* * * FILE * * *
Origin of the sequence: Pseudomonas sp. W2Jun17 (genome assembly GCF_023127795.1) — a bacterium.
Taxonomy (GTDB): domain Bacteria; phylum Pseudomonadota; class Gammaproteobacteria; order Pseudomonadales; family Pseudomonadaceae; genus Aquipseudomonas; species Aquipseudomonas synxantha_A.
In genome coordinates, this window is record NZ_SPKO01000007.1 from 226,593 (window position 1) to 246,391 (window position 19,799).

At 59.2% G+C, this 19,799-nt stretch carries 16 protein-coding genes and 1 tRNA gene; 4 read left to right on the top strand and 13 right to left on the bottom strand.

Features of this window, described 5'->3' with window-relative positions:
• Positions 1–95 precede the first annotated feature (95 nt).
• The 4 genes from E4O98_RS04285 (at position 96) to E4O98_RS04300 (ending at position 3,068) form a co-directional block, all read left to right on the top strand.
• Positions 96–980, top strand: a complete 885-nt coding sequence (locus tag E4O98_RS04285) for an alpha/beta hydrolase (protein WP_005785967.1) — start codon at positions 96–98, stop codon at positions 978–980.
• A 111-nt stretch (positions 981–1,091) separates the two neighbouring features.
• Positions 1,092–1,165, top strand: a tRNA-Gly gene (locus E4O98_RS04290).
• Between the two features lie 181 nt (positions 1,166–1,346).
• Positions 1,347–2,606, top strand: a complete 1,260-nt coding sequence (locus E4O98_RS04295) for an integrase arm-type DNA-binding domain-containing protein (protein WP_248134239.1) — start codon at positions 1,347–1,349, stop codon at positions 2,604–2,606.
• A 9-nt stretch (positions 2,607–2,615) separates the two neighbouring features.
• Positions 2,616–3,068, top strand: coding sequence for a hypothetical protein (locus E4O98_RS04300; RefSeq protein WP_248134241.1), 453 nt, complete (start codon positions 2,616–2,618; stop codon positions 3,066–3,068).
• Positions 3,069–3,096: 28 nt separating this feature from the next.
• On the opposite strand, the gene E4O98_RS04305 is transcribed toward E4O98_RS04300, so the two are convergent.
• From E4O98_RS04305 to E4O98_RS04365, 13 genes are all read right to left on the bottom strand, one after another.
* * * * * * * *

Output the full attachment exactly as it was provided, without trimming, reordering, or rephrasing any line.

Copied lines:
Origin of the sequence: Pseudomonas sp. W2Jun17 (genome assembly GCF_023127795.1) — a bacterium.
Taxonomy (GTDB): domain Bacteria; phylum Pseudomonadota; class Gammaproteobacteria; order Pseudomonadales; family Pseudomonadaceae; genus Aquipseudomonas; species Aquipseudomonas synxantha_A.
In genome coordinates, this window is record NZ_SPKO01000007.1 from 226,593 (window position 1) to 246,391 (window position 19,799).

At 59.2% G+C, this 19,799-nt stretch carries 16 protein-coding genes and 1 tRNA gene; 4 read left to right on the top strand and 13 right to left on the bottom strand.

Features of this window, described 5'->3' with window-relative positions:
• Positions 1–95 precede the first annotated feature (95 nt).
• The 4 genes from E4O98_RS04285 (at position 96) to E4O98_RS04300 (ending at position 3,068) form a co-directional block, all read left to right on the top strand.
• Positions 96–980, top strand: a complete 885-nt coding sequence (locus tag E4O98_RS04285) for an alpha/beta hydrolase (protein WP_005785967.1) — start codon at positions 96–98, stop codon at positions 978–980.
• A 111-nt stretch (positions 981–1,091) separates the two neighbouring features.
• Positions 1,092–1,165, top strand: a tRNA-Gly gene (locus E4O98_RS04290).
• Between the two features lie 181 nt (positions 1,166–1,346).
• Positions 1,347–2,606, top strand: a complete 1,260-nt coding sequence (locus E4O98_RS04295) for an integrase arm-type DNA-binding domain-containing protein (protein WP_248134239.1) — start codon at positions 1,347–1,349, stop codon at positions 2,604–2,606.
• A 9-nt stretch (positions 2,607–2,615) separates the two neighbouring features.
• Positions 2,616–3,068, top strand: coding sequence for a hypothetical protein (locus E4O98_RS04300; RefSeq protein WP_248134241.1), 453 nt, complete (start codon positions 2,616–2,618; stop codon positions 3,066–3,068).
• Positions 3,069–3,096: 28 nt separating this feature from the next.
• On the opposite strand, the gene E4O98_RS04305 is transcribed toward E4O98_RS04300, so the two are convergent.
• From E4O98_RS04305 to E4O98_RS04365, 13 genes are all read right to left on the bottom strand, one after another.